Surprisingly, in a remarkably short time we stopped being ultra cautious, becoming far more ambitious regardless of the difficulties involved. This was particularly true in drama where ambitious directors such as young Phillip Saville, Dick Lester and others, once given the opportunity, were boldly experimental, demanding increasingly complicated camera shots and lighting effects which were then assimilated into normal work patterns. Cameras were required to do the most elaborate tracking shots with tables, practicals, flowers etc. whipped into or out of the foreground by props as the camera passed by. Trapdoors, swinging flats, extra bits of set added, then dressed and perhaps later removed, any device to get the desired shot as a continuous part of the production.
The whole floor area was expected to kept completely clear of lighting equipment to allow for any form of camera movement, often very restricting for the lighting director (designated then as a Lighting Engineer and absorbed as part of the engineering section}.
Cameras were fitted with a four lens rotating turret and directors wanting the camera on a fairly wide angle lens for a complex tracking shot moving on into a close-up, would without compunction track to within two or three inches of the actors face, usually blocking any chance of getting light on the face? Change the lens or shot? "Certainly not - it's a lighting problem - not a director's problem!"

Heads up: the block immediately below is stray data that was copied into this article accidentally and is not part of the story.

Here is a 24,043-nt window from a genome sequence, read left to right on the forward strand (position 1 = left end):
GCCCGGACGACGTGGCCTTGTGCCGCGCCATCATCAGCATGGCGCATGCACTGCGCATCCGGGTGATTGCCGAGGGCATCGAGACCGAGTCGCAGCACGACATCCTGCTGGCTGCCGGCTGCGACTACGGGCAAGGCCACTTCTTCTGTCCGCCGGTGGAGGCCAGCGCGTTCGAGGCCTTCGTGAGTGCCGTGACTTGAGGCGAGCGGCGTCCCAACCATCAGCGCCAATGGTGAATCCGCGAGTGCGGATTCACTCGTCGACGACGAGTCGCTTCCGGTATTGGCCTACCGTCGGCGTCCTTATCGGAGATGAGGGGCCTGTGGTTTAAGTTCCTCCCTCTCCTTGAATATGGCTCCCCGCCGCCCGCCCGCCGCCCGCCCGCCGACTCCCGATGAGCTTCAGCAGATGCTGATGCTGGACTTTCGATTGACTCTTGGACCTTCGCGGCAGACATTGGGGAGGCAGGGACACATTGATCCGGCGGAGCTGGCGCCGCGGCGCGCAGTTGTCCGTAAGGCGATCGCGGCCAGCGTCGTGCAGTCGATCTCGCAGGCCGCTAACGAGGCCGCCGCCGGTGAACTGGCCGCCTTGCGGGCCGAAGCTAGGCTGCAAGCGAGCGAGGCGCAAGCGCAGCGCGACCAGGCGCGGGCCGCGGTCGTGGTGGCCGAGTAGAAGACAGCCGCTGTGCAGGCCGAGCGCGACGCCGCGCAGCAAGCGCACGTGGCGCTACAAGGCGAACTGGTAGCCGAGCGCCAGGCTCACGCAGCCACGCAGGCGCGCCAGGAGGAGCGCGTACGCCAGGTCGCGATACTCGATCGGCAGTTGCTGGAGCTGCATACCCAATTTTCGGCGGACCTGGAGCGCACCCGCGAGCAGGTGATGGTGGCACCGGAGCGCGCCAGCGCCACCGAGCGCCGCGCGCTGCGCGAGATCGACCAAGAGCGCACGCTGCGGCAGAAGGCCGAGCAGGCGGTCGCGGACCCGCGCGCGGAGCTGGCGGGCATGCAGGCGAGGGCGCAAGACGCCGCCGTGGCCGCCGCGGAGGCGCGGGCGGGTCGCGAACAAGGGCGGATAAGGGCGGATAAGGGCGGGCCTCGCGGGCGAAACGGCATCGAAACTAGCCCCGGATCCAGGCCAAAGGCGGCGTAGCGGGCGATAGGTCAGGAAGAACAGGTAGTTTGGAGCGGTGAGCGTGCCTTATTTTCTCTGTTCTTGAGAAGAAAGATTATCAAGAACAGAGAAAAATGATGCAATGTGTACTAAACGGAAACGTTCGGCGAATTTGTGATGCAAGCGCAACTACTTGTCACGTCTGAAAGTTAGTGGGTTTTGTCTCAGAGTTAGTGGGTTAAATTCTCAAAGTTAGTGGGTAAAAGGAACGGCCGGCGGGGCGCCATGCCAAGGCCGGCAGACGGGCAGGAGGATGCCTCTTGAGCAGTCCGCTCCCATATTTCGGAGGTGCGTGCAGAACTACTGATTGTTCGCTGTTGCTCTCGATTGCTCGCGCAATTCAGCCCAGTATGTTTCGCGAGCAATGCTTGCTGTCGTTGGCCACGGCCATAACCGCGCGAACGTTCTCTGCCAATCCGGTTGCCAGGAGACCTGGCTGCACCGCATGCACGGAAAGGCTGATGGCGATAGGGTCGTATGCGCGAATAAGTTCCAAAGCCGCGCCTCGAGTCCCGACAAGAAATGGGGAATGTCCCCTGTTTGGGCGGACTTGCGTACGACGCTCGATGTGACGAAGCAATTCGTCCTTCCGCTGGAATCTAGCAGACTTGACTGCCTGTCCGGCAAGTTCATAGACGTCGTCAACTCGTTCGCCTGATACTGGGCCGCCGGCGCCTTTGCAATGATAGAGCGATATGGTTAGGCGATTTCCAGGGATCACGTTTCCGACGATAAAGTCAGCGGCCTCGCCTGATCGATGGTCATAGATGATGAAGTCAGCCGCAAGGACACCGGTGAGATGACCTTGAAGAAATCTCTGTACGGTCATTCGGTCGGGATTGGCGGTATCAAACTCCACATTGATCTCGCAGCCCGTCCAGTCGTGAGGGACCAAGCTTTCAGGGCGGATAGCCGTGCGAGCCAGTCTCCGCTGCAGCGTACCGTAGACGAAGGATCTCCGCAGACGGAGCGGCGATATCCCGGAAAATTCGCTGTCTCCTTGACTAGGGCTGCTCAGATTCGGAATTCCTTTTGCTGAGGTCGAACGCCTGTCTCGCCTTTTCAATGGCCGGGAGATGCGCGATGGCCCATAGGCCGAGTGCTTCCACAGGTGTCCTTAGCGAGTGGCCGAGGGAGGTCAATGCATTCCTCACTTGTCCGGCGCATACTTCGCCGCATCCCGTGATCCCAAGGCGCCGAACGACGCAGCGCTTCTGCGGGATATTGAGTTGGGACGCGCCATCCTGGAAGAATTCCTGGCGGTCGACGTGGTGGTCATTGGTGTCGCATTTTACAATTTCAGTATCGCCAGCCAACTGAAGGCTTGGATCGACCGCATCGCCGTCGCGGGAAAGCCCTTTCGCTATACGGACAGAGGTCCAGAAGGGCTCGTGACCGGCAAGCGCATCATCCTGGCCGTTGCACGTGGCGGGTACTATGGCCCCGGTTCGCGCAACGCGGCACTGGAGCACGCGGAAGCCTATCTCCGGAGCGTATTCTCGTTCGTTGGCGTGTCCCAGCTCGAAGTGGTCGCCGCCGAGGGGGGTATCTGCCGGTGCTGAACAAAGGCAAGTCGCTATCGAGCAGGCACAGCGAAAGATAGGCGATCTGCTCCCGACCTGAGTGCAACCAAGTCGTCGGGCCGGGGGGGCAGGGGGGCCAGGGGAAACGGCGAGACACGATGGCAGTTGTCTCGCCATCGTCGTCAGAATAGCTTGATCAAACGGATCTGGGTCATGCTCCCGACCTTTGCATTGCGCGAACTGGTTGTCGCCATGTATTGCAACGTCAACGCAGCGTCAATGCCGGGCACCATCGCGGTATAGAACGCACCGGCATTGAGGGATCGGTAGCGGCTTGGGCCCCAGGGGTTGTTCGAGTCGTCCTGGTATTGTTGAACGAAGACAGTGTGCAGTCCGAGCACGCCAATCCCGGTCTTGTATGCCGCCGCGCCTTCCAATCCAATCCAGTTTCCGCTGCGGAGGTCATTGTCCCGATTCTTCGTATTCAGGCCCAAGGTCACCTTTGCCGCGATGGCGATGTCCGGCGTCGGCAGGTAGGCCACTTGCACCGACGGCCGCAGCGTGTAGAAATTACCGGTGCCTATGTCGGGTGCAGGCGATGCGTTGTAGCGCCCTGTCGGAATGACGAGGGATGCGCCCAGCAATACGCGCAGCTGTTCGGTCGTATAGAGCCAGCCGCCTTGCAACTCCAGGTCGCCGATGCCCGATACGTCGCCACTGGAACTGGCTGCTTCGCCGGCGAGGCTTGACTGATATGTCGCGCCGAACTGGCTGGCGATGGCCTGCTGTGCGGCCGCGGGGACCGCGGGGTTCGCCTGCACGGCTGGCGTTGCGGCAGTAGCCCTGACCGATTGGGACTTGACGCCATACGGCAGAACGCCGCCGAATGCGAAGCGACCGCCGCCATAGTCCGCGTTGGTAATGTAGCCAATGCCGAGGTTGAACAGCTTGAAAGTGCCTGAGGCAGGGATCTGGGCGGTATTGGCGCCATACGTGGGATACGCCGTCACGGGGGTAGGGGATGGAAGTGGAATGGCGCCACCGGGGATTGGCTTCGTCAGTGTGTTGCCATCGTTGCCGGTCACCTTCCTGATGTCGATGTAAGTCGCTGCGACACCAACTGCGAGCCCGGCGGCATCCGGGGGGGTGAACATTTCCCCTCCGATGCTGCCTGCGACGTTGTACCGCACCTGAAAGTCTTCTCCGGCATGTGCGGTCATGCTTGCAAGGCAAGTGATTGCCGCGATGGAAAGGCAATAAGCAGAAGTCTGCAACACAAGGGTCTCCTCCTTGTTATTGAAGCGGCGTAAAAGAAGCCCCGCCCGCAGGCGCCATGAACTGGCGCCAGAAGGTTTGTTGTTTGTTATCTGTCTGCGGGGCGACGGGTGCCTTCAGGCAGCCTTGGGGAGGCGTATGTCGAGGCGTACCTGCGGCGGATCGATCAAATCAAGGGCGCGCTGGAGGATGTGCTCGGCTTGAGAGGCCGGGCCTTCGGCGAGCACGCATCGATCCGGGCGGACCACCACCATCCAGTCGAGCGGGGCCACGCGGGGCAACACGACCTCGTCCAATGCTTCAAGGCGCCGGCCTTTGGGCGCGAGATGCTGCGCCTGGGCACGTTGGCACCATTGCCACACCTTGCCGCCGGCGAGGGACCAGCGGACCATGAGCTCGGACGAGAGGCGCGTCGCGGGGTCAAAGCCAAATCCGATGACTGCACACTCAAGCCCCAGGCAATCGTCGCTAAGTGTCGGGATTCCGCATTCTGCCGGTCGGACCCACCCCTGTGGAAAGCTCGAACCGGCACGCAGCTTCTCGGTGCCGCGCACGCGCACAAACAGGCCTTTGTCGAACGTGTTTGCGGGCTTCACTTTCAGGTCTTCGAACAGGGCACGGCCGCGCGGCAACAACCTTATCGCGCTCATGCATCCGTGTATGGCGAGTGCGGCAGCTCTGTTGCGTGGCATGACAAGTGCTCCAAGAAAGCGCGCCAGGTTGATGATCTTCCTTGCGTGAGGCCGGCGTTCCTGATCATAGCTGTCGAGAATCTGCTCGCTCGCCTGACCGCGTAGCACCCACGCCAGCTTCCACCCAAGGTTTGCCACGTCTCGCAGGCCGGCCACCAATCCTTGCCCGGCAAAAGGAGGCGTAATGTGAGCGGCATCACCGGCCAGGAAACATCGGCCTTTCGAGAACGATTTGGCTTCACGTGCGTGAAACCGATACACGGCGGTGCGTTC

The image orthicon cameras were capable of producing good black and white pictures, but only if carefully adjusted. The vision desk was crewed with two racks men controlling two cameras each, whilst a senior sat between them constantly selecting and instructing them on matching the channels. Apart from variations in exposure, black level, gain etc., shading could be tricky and at times much of the day might be spent getting the video adjustments correct. It was also not unknown for the electronics to malfunction. Somewhat embarrassing if it occurred during transmission. The joke that a good engineer was one who knew which part of the camera casing to thump at such times may not have been entirely untrue? Known as "first line maintenance" I believe!
Our electrical department was staffed with very experienced production electricians for whom we had every reason to be grateful. I can only recall two suppliers of lighting equipment from those days, apart from the bulb makers. Mole Richardson were big time in film lighting, handling lamps, stands, scaffolding hoists etc., as well as hiring out equipment. The other was Strand Electric whose main business had previously been theatrical lighting suppliers. They supplied us with dimmers, control gear (primitive by today's standard) and effect spots, including the ubiquitous pattern 23.
Strand Electric also held open meetings for both theatre and television folk three or four times a year. One met many colleagues from other companies for talks and discussion in congenial surroundings (food and drink provided). A great mix of engineers, including very senior ones, designers and lighting folk from theatre and TV. In many ways a forerunner of the STLD.